Red Lodge: Saturday, 18th November 2017

Getting to Red Lodge is a bit of a pallaver at the moment.  With the B4696 closed for ten weeks whilst they change the road layout to try to reduce the mortality rate at the Braydon crossroads, what is normally a five minute journey for me is now a fifteen minute trek.  Wanting to maximise the return from the site, on Thursday I set up a feeding station and, once again, had to re-erect the bird table that the local vandal has, for the umpteenth time, pulled out and dumped. At least they didn’t chuck it in the pond this time.  It is hard to fathom the mindset.  I decided to dig it in out in the open on the corner of the pond, so that when the Forestry Commission put in the covert surveillance, we can get some nice pictures of the perpetrator.  Given that it escalated to theft of the hanging feeders last year, I set them up in a location a decent distance away from the table, and away from the path to and from the dwellings and the farm; on the basis that the vandal is almost certainly a local from the Red Lodge complex.

Arriving on site just before 7:00 I was a little surprised to find that the seed feeders were completely empty: the birds must have found them very quickly.  I refilled them and  decided to set just four nets: two making a dogleg along two sides of the bird table and then two running between the hanging feeders.

redlodge

I was joined for the session by Jonny and Ellie: and it was good to have my two most experienced lieutenants with me, as we had a busy morning.  We only managed two-and- a-half hours of ringing before the rain arrived, three hours early, but we processed 101 birds in that time. The list for the day was: Nuthatch 2(1); Treecreeper 1; Blue Tit 29(14); Great Tit 19(12); Coal Tit 3(6); Marsh Tit 1(3); Long-tailed Tit 1; Wren 1(1); Robin 1(1); Goldcrest 3; Chaffinch 1; Lesser Redpoll 1.  Totals: 63 birds ringed from 12 species; 38 birds retrapped from seven species, making 101 birds processed from 12 species.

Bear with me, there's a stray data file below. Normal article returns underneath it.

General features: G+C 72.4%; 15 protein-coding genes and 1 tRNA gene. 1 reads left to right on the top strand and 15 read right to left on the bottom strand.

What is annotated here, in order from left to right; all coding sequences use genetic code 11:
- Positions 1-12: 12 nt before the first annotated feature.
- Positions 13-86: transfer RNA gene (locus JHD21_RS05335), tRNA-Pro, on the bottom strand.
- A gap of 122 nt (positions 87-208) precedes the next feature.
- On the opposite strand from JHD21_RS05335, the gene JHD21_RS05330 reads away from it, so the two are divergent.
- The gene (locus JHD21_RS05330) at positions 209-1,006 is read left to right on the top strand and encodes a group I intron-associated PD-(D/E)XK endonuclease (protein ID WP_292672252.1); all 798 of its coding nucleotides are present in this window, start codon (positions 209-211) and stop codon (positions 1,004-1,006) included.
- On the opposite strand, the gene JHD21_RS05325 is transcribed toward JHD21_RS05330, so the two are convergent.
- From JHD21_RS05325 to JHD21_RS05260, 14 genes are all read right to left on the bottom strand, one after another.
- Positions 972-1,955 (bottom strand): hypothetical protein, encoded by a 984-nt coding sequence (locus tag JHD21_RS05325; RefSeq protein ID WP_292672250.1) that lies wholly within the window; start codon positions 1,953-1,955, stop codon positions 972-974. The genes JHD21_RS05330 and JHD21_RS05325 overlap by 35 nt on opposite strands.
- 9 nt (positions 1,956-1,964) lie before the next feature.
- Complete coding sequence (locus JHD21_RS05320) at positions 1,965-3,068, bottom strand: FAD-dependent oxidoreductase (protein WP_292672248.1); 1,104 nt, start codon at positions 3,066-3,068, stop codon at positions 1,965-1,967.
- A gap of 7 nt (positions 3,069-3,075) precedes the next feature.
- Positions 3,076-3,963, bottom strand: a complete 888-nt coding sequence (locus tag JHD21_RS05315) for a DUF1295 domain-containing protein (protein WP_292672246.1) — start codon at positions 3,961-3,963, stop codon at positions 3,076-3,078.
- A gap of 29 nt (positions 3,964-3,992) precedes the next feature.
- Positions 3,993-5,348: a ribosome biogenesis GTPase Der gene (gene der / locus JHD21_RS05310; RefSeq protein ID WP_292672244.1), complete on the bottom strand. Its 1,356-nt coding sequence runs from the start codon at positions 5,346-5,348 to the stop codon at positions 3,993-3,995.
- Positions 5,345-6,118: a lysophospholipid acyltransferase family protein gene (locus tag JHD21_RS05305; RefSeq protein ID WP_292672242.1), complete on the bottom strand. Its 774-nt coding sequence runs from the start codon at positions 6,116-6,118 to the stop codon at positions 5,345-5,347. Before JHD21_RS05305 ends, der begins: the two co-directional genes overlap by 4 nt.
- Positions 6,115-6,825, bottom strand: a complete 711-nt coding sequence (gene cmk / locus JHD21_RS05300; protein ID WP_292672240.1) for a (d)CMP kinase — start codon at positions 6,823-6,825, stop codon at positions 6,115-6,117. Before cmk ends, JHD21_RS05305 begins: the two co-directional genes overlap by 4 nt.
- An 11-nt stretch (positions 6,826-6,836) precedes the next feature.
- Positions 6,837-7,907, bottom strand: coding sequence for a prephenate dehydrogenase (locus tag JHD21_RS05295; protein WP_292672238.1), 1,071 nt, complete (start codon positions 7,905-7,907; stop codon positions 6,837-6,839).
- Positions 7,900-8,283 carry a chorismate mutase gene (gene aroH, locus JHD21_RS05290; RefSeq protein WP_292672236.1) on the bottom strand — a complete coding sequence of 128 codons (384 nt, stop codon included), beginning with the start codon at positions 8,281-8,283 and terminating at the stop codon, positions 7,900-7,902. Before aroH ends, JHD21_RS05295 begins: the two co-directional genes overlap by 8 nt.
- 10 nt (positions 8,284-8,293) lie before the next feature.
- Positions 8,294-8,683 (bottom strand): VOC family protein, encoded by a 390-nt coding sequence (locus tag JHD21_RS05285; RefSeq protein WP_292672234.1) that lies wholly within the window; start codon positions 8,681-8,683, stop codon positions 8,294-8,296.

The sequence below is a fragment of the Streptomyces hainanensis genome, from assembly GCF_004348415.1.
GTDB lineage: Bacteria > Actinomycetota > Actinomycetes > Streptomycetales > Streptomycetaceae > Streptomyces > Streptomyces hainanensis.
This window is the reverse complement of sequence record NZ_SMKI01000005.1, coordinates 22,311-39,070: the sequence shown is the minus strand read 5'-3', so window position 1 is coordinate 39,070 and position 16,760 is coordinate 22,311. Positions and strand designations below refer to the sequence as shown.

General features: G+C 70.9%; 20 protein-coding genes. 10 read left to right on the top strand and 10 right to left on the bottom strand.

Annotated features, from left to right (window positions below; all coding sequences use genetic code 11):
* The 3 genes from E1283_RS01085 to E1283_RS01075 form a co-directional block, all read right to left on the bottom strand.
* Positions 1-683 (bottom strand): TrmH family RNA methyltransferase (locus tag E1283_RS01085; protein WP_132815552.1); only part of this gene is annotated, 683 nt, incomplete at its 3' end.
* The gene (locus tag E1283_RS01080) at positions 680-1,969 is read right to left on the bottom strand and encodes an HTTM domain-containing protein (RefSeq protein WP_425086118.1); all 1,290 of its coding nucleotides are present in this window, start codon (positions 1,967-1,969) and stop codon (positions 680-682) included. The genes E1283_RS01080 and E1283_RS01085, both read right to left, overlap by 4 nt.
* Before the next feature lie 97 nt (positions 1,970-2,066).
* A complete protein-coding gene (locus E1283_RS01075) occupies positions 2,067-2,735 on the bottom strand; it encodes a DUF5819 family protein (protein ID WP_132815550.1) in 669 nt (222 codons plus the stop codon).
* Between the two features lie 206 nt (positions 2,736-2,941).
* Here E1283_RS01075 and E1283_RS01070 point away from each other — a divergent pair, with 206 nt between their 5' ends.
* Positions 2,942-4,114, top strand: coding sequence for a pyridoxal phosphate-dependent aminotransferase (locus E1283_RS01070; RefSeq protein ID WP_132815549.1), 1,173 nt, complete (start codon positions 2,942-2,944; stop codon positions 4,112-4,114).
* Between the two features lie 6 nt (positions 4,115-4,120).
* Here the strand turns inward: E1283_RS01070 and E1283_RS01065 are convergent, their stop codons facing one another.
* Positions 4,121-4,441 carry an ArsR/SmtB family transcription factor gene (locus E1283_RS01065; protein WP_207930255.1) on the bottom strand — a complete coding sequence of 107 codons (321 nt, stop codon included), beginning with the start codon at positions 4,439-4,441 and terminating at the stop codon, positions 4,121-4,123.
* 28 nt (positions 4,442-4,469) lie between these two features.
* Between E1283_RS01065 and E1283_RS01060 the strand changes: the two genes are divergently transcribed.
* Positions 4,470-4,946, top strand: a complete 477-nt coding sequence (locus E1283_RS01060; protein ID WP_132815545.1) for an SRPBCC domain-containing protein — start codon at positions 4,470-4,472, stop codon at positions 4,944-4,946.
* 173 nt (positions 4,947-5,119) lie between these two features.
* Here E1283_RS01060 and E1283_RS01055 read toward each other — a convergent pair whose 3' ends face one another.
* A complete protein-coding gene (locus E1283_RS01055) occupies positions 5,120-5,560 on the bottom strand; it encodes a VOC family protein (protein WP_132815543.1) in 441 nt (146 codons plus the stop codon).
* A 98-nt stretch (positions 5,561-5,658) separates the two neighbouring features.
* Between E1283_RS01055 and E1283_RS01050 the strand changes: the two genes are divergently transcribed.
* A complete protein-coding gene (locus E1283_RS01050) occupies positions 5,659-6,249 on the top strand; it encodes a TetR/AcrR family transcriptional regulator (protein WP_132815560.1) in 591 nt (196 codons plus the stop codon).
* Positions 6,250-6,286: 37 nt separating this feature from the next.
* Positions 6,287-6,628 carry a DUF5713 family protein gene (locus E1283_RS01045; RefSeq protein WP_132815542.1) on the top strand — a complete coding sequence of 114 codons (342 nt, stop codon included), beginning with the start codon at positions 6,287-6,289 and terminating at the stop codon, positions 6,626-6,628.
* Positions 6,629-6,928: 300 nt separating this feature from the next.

As normal, the majority of the birds caught were Blue and Great Tits.  Blue Tits, in particular, seem to have made a good recovery from two poor years in the Braydon Forest.  30 of the 43 caught were birds fledged this year.  Last year adults were outnumbering juveniles.

Whilst processing birds from the second round, we were approached by a couple who had been jogging through the wood, to find out what we were doing. They asked if they could bring their children over to see the birds, so we did another of our impromptu ringing demonstrations to an appreciative and young audience.

Our highlights of the day were: our second catch of Lesser Redpoll on the site, the first being November last year.  This was a lovely adult male:

2017_11_18 Lesre

We caught another Marsh Tit: our fifth of the year at this site, twenty-fourth of the year in the Braydon Forest; and retrapped three of them, our twenty-first recaptured individuals (32 retrap events) in the Forest this year.

 

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